Since it was hard to discern any visible pattern from the visualization for Metrobus based transit, the following section will focus on trips related to Metrorail stations. The following table shows that during the peak time more trips are ending at Metrorail stations in the morning and starting from Metrorail stations in the evening.
Since the above table showed strong commuting patterns the following four maps visualize the average number of trips per days in operation per bike share station. These maps also attempt to visualize the typical commuting pattern from 6am to 11am and 3pm to 9pm by filtering the stations (show in color) based on their walking distance to Metrorail stations. These maps clearly show for the AM Peak a large portion of trips starting in the residential neighbourhoods surrounding the downtown and ending within walking distance of Metrorail stations. The evening peak shows the reverse pattern.
What did the statistical analysis find? Any rows that have been highlighted in green indicate a positive statistically significant relationship, while red shows a negative relationship. No colour indicates no statistically significant relationship was found. The results find that there was only a positive relationship between more bikeshare trips and only with Metrorail station frequent transit services during the peak times.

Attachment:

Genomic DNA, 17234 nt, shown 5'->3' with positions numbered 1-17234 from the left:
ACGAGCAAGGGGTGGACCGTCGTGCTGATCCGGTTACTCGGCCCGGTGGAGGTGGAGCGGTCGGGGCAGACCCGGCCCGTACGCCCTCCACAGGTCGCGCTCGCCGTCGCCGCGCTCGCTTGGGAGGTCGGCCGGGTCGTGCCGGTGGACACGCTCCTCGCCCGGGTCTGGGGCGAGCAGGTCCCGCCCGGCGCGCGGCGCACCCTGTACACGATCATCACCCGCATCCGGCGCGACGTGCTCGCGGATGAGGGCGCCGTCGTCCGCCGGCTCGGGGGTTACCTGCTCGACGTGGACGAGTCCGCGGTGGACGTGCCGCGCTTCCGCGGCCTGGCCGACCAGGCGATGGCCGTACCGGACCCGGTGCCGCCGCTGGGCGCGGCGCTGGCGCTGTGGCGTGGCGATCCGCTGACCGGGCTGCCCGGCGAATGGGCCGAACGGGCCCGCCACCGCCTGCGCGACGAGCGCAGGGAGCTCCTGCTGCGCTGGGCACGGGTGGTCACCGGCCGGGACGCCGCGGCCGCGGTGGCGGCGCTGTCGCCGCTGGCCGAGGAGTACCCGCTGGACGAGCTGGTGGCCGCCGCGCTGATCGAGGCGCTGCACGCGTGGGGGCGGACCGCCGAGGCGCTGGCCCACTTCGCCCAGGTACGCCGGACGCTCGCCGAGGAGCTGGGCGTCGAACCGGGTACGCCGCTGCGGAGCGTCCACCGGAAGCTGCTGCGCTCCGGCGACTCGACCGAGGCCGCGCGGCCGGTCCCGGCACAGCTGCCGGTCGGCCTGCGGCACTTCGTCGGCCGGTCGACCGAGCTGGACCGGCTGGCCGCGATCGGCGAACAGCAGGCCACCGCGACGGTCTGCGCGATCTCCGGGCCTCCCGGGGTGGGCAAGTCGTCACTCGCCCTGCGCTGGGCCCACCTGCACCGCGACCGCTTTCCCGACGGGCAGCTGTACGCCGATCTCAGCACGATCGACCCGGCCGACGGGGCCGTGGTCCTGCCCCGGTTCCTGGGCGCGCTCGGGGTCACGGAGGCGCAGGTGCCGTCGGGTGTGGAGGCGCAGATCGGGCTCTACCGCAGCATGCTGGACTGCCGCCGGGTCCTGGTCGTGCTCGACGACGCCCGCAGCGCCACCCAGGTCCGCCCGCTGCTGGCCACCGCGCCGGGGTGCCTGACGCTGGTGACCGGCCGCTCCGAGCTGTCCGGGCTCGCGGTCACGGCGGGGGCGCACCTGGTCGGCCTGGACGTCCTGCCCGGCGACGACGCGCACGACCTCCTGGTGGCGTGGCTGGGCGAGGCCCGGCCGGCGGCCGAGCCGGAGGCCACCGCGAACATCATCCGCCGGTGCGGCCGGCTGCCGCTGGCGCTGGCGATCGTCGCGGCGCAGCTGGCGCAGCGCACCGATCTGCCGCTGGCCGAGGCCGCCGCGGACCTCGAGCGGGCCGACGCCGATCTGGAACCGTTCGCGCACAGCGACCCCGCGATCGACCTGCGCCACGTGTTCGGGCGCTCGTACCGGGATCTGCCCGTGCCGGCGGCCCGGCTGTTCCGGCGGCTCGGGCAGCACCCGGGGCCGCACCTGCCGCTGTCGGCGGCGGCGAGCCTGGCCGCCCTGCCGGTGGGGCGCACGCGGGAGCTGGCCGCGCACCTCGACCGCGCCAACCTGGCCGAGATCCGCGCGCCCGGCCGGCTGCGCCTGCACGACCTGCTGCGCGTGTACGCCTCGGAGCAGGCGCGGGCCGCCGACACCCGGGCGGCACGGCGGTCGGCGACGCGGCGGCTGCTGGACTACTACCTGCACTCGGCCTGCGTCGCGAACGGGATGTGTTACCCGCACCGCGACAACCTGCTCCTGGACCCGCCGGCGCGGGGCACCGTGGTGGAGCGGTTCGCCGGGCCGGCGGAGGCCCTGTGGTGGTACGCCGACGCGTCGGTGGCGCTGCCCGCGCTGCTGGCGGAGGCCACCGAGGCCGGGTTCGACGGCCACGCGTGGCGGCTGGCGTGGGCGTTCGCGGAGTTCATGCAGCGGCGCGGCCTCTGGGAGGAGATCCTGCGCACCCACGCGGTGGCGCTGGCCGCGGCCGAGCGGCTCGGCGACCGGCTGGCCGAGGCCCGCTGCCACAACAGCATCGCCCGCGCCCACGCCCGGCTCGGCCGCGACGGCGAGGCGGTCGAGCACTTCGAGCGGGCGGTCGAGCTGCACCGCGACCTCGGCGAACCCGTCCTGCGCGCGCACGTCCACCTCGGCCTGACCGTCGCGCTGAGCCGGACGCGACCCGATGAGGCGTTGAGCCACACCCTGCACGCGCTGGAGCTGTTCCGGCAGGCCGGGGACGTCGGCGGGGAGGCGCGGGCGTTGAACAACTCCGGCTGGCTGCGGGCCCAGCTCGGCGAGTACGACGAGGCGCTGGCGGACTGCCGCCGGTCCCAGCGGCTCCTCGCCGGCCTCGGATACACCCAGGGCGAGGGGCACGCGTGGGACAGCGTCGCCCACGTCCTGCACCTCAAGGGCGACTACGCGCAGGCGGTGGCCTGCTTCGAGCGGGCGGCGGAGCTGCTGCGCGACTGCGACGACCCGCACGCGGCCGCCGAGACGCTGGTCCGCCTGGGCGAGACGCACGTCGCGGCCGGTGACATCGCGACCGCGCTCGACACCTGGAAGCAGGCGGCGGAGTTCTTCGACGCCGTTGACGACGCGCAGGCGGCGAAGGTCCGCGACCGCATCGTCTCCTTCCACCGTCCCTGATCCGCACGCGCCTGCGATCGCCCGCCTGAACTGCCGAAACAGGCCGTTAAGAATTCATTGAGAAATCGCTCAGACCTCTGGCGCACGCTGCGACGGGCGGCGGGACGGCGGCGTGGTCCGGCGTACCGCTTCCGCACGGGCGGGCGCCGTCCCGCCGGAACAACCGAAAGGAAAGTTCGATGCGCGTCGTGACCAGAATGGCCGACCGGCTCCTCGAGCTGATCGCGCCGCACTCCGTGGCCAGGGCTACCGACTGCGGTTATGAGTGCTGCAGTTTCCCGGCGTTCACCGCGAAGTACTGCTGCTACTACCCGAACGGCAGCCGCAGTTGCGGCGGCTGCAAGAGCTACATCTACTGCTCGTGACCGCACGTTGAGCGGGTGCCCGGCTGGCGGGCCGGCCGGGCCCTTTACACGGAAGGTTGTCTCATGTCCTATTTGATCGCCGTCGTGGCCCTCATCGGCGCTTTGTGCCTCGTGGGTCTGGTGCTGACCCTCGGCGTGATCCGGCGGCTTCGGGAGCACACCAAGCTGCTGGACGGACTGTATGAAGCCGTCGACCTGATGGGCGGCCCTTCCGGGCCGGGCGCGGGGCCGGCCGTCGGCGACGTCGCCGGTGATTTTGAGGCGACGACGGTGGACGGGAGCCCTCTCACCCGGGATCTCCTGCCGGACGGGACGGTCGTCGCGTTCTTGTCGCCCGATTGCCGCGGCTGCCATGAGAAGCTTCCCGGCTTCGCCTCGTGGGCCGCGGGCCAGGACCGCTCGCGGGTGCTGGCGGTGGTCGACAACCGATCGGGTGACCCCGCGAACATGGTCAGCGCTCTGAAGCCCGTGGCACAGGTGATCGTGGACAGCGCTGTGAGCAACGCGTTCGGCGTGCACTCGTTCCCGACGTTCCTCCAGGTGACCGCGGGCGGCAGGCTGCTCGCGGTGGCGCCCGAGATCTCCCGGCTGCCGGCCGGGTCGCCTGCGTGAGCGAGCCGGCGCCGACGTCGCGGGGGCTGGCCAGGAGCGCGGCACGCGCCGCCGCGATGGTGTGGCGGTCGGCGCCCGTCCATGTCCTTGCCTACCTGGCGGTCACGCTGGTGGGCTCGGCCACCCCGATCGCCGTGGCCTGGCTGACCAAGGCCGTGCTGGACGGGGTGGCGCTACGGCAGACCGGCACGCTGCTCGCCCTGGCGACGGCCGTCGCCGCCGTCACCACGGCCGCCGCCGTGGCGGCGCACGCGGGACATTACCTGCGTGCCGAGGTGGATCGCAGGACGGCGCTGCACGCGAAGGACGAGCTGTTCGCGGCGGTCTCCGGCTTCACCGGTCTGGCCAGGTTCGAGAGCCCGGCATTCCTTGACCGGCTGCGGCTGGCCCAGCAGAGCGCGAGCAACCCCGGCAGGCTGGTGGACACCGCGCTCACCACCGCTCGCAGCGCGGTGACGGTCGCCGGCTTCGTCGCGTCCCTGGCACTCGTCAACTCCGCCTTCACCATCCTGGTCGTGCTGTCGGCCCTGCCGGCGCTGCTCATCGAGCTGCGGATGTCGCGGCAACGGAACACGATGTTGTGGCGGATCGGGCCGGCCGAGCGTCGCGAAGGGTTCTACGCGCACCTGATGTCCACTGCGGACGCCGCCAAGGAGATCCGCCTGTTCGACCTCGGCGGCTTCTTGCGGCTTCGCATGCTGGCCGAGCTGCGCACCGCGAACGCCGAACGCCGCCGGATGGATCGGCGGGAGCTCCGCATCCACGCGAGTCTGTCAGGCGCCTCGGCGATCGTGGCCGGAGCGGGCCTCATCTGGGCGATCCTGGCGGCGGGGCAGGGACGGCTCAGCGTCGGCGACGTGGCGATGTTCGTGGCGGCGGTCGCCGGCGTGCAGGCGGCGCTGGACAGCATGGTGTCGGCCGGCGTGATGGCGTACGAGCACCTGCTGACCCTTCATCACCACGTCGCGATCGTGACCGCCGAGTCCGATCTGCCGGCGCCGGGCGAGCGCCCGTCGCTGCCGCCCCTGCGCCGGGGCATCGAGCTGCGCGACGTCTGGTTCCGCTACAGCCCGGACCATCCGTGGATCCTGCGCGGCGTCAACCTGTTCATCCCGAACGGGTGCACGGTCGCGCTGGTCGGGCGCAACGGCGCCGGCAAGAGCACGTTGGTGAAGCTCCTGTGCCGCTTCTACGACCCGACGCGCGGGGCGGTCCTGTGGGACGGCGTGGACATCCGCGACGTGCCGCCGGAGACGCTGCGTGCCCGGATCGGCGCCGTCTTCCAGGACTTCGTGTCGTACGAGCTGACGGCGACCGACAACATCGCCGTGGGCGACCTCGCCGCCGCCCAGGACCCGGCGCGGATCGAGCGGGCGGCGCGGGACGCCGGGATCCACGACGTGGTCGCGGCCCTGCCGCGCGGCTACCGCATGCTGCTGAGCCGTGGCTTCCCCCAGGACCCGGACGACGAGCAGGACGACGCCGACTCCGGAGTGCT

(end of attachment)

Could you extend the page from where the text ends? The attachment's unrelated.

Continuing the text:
Metrobus based frequent transit services were found to have weak or negative relationships with more trips at bikeshare stations. Why would this be?
Some answers may be revealed if we refer to a 2012 Capital Bikeshare Member Survey conducted on its subscriber members. First it is important to note that I understand that my study and these surveys are measuring completely different things. This survey measures members responses, where as my study measures bikeshare station trips relationships to the surrounding walkable area. That being said there are some similarities between the results that can be compared.
So what did this survey find?
“respondents reduced use of all other transportation modes; 50% drove a car less often, 60% use a taxi less often,61% ride Metrorail less often, 52% ride a bus less often, and 52% decreased their use of walking.”
Basically 52% of all bikeshare members were using Metrobus services before they had a Capital Bikeshare membership.